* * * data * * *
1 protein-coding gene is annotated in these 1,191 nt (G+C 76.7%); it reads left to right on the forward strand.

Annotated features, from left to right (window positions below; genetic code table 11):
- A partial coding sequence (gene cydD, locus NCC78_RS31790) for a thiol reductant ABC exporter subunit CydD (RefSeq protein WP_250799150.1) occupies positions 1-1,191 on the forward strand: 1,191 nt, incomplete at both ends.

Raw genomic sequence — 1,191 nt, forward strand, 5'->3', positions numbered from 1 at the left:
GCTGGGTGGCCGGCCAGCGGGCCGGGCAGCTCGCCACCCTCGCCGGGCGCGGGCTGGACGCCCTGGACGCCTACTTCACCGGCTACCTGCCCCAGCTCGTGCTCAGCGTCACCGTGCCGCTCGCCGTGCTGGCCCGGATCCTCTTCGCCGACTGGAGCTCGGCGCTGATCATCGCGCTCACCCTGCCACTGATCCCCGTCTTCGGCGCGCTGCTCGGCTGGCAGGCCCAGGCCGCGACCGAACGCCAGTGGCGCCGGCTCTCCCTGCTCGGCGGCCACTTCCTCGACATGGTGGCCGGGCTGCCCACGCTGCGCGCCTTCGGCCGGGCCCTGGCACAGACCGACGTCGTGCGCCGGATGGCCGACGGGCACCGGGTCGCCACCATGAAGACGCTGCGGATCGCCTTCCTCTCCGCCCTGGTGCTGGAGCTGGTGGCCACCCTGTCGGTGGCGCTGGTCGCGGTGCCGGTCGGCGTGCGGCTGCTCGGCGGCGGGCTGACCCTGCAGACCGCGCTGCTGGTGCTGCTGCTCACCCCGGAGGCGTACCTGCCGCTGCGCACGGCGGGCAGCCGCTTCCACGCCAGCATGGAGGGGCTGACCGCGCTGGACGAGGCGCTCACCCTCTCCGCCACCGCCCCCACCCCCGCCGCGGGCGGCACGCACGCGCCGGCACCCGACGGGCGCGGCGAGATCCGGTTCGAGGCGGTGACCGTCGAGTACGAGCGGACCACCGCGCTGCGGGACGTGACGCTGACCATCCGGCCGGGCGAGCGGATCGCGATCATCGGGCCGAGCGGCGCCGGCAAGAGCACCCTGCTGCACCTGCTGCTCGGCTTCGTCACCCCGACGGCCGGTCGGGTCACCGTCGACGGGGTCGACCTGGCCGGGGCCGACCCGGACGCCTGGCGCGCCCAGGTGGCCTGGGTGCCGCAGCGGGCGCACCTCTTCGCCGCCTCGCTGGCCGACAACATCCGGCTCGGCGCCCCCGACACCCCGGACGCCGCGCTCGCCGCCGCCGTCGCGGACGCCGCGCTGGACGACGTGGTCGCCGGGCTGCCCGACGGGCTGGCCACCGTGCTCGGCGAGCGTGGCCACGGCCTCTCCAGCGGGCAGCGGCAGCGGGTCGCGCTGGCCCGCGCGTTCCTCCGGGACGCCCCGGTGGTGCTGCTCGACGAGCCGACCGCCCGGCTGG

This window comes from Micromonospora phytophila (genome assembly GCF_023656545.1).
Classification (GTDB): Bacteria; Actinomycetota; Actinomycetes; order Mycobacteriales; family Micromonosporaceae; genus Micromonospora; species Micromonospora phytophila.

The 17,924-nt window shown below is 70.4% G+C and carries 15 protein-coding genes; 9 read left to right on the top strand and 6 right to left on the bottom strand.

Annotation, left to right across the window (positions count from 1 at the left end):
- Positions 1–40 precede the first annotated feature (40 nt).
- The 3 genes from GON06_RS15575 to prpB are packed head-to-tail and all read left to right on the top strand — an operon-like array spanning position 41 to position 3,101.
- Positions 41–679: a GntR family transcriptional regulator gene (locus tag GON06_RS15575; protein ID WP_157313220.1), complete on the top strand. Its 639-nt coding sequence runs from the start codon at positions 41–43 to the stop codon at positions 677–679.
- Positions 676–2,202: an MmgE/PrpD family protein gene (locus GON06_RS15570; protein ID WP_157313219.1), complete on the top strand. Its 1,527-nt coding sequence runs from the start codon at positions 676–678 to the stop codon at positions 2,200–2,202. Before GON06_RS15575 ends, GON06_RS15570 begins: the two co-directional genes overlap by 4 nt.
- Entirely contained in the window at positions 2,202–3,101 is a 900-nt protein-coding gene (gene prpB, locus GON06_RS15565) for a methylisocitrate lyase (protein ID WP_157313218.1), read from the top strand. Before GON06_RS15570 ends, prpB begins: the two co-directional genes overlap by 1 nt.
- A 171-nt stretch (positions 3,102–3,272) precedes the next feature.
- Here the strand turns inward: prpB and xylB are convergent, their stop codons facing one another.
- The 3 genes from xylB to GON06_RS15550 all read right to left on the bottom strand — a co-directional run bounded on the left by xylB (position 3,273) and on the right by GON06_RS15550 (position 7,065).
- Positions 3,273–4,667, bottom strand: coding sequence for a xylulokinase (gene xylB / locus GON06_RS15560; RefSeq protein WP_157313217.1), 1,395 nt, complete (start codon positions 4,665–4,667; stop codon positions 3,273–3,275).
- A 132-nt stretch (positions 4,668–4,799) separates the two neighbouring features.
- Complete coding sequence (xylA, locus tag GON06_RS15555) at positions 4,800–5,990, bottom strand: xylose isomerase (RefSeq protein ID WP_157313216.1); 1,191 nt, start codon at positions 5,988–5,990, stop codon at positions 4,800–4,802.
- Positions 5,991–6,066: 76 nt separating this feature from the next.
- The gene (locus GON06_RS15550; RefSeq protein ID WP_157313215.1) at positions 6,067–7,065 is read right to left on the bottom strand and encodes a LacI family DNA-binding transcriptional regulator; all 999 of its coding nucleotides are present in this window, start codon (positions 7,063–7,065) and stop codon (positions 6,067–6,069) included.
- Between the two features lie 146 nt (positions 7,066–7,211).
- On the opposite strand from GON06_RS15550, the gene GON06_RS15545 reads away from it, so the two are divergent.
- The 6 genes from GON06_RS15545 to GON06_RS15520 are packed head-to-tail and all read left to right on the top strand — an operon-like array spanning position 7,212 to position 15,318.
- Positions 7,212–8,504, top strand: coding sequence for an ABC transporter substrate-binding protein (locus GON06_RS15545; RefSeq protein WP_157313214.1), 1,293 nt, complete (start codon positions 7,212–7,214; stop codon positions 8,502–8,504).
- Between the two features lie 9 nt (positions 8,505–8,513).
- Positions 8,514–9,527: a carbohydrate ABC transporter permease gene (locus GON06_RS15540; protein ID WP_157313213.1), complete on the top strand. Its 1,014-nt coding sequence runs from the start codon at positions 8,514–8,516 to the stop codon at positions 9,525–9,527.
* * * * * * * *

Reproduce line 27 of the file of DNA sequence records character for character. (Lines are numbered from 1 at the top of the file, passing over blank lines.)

- Between the two features lie 9 nt (positions 8,505–8,513).